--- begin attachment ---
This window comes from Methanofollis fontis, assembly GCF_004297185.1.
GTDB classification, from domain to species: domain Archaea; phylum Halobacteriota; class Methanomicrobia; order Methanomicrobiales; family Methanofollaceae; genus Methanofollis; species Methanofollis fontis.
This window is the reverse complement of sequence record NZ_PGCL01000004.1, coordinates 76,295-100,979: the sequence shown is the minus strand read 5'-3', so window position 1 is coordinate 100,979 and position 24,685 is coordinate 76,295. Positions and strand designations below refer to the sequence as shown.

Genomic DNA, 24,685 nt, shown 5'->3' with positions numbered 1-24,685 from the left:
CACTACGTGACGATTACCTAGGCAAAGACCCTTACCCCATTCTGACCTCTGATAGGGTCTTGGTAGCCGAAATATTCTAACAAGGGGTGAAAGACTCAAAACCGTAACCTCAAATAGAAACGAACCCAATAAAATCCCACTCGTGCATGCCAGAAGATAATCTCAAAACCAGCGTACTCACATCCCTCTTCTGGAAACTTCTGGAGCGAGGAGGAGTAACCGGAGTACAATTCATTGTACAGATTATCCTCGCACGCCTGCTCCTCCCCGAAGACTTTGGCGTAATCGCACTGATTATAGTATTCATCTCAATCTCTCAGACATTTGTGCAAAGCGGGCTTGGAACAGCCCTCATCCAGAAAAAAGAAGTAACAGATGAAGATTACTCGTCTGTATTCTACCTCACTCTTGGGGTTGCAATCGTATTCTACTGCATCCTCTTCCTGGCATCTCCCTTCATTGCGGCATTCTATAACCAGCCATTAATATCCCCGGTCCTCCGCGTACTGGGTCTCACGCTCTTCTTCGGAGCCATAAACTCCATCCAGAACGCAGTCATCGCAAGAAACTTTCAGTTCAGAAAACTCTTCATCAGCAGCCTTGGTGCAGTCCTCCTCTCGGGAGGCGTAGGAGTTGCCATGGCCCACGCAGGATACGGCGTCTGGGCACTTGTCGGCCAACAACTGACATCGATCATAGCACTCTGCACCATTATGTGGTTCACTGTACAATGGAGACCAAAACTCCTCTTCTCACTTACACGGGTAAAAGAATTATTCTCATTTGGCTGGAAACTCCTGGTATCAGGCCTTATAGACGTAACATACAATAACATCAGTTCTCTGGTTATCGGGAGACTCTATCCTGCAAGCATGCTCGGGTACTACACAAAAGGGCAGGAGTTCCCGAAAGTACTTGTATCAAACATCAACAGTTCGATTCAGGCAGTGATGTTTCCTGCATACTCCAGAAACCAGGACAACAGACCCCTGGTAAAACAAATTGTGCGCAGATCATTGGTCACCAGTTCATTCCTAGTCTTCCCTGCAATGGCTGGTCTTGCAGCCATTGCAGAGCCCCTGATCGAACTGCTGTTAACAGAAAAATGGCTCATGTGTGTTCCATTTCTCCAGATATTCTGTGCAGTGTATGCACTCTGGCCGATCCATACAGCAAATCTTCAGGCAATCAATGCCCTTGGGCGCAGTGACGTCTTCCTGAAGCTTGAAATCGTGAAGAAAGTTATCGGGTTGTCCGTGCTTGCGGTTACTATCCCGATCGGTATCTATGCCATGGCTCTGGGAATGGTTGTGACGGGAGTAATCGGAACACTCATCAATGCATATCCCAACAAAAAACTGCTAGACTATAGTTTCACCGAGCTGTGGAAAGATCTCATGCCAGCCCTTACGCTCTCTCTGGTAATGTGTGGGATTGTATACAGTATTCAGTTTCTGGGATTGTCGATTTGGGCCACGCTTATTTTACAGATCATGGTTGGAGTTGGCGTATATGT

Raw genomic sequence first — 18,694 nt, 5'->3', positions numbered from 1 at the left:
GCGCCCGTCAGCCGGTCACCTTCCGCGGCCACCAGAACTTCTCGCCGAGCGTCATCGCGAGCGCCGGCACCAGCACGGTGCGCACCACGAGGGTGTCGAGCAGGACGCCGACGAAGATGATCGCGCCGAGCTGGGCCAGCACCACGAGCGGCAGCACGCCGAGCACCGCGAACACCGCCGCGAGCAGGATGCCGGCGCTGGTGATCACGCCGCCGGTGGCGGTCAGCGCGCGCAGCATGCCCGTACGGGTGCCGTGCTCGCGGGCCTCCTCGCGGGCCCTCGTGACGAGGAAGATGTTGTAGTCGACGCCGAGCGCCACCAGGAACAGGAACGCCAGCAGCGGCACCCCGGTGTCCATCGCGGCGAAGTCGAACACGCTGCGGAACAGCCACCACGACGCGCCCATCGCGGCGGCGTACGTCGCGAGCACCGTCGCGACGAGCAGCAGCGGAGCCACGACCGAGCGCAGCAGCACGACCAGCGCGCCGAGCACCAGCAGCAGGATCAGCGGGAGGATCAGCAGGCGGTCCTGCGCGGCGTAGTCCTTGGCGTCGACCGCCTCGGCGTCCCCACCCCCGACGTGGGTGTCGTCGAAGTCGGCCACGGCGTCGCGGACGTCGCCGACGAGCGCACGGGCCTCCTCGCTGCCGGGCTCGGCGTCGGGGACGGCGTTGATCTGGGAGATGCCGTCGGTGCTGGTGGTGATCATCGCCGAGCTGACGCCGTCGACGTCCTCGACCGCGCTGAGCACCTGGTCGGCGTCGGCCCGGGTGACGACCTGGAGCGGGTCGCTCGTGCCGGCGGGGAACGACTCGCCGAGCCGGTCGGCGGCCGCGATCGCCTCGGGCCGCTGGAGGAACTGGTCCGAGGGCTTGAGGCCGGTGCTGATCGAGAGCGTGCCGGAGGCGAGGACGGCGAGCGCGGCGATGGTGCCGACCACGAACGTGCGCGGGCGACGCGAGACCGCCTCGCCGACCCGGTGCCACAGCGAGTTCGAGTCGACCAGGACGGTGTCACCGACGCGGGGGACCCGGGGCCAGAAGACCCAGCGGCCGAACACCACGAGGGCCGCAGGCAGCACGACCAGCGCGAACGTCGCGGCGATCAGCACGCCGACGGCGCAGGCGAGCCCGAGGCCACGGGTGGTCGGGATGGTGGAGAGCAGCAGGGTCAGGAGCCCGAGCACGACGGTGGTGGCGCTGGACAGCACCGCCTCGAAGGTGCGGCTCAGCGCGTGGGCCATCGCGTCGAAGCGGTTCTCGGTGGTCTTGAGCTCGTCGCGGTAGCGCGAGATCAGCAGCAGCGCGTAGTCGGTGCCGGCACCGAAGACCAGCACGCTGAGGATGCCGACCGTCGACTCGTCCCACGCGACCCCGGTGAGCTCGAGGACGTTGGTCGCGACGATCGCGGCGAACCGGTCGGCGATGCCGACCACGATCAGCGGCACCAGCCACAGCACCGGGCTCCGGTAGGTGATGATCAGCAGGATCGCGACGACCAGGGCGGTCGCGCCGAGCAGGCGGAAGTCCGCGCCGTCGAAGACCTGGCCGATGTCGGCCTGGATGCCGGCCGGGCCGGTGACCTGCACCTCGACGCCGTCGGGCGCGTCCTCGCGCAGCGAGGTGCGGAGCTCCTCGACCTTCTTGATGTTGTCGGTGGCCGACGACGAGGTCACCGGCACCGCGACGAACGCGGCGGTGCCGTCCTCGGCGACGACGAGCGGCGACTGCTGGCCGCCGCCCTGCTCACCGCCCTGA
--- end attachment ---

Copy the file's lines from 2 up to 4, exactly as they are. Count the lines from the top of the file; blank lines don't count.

GTDB classification, from domain to species: domain Archaea; phylum Halobacteriota; class Methanomicrobia; order Methanomicrobiales; family Methanofollaceae; genus Methanofollis; species Methanofollis fontis.
This window is the reverse complement of sequence record NZ_PGCL01000004.1, coordinates 76,295-100,979: the sequence shown is the minus strand read 5'-3', so window position 1 is coordinate 100,979 and position 24,685 is coordinate 76,295. Positions and strand designations below refer to the sequence as shown.

Genomic DNA, 24,685 nt, shown 5'->3' with positions numbered 1-24,685 from the left: